Evolution- “Change Over Time”. All of the changes that have occurred in living things since the beginning of life on Earth. Theories of Evolution. Darwin vs. Lamarck. Lamarck. Darwin. Jean-Baptiste LaMarck. French, Early 1800’s Theory of Inheritance of Acquired Characteristics
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All of the changes that have occurred in living things since the beginning of life on Earth
Theories of Evolution
Darwin vs. Lamarck
1. Principle of Use & Disuse:
“Survival of the Fittest”
An example of Adaptive Radiation
Using Darwin’s Theory, explain how all of these different species evolved.
“Seeing this gradation & diversity of structure in one small, intimately related group of birds, one might really fancy that from an original paucity of birds in this archipelago, one species had been taken and modified for different ends.”
What common ancestor do all of
These organisms share?
What common ancestor do the seed eating and cactus eating finches share?
What do each of the finch pictures on here represent?
are spit In two due to a geographic barrier. This can lead to reproductive isolation. How could this lead to speciation?
If members of a species live far away from each other, they will have a decreased chance of mating. This would create reduced gene flow, but not total isolation. Speciation would probably also require different selective pressures at the two ends.
Eventually, this could alter gene frequencies in groups at different ends of the range so much that they would not be able to mate if they were reunited…that’s speciation!
The process by which favorable heritable traits become more common in successive generations of a population of reproducing organisms, and unfavorable heritable traits become less common.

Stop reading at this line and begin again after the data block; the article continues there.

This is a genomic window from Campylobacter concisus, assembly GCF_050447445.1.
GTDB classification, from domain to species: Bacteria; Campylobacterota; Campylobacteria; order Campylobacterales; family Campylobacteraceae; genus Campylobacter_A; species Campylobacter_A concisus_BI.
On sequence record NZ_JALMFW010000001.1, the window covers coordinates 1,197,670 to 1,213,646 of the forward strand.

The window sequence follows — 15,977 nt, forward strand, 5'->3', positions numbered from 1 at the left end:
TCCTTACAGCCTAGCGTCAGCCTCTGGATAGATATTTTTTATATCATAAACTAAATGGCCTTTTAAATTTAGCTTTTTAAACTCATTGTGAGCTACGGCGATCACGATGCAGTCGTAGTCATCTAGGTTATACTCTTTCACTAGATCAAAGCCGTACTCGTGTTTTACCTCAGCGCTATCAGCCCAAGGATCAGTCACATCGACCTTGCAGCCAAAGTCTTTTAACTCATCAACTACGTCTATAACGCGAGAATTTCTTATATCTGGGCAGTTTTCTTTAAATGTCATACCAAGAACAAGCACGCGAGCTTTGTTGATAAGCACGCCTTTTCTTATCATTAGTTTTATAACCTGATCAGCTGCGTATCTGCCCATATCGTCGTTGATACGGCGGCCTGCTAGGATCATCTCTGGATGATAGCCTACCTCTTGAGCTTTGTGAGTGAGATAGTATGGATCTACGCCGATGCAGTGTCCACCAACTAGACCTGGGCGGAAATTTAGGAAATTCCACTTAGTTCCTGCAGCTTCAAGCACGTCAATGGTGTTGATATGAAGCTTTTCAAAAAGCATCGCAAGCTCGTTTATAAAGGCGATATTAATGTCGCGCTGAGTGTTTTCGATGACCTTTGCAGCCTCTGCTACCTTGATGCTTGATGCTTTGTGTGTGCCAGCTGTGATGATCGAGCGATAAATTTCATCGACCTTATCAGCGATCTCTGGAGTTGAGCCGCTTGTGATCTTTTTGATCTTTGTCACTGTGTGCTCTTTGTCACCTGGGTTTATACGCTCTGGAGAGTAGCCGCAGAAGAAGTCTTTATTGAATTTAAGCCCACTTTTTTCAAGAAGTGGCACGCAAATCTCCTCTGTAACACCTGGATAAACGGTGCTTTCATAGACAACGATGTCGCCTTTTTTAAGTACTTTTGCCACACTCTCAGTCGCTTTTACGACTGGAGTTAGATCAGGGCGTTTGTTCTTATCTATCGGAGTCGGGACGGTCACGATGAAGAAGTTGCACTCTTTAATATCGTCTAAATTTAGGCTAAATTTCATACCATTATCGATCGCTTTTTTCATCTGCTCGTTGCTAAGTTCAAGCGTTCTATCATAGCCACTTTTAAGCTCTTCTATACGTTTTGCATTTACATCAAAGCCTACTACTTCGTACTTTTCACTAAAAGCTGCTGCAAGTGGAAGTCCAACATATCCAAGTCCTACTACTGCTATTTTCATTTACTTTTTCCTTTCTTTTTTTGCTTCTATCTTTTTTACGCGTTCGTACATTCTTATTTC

Consider, for example, a population of shellfish called limpets. The shell color of these limpets ranges from white, to tan, to dark brown. As adults, limpets live attached to rocks. On light-colored rocks, white-shelled limpets have an advantage because their bird predators cannot easily see them. On dark-colored rocks, dark-colored limpets have the advantage because they are camouflaged. On the other hand, birds easily see tan-colored limpets on either the light or dark backgrounds. These tan-colored limpets will be at a selection disadvantage and will most likely become extinct from the population. This type of natural selection is known as:
Consider a population of spiders in which the average size is a survival advantage. Predators in the area might easily see and capture spiders that are larger than average. However, small spiders may find it difficult to find food. Therefore, in this environment, average-sized spiders are more likely to survive. This type of natural selection is known as:
Imagine a population of woodpeckers pecking holes in trees to feed on the insects living under the bark. Suppose that a species of insect that lives deep in tree tissues invades the trees in a woodpecker population’s territory. Only woodpeckers with long beaks could feed on that insect. Therefore, the long-beaked woodpeckers in the population would have a selective advantage over woodpeckers with very short or average-sized beaks. This type of natural selection is known as:
MECHANISM OF EVOLUTION
Mechanisms of Evolution
Genetic Drift occurs when the frequency of alleles change
(NOT natural selection)
Newly Established Population
G H Hardy – British Mathematician
Wilhelm Weinberg – German Doctor
If we are evolving…
If we are not…
If a population is in genetic equilibrium and 30% of the individuals are homozygous recessive for the trait of color, what is the percentage of homozygous dominant individuals?
If a population is in genetic equilibrium and 41% of the individuals are homozygous recessive for the trait of color, what is the percentage of homozygous dominant individuals?
Using the example of the west nile mosquitoes that are sprayed with a pesticide, suppose one mosquito has a genetic mutation that allows the mosquito to survive. Which graph best represents the frequency of this gene over time?
You have determined the frequency of the dominant allele in a population. Over the next two generations, the frequency of this allele does not change. Which factors below must be true in order to maintain this equilibrium:
The frequency of a particular recessive allele in a population of chipmunks is .3 The frequency of the dominant allele in this same population is: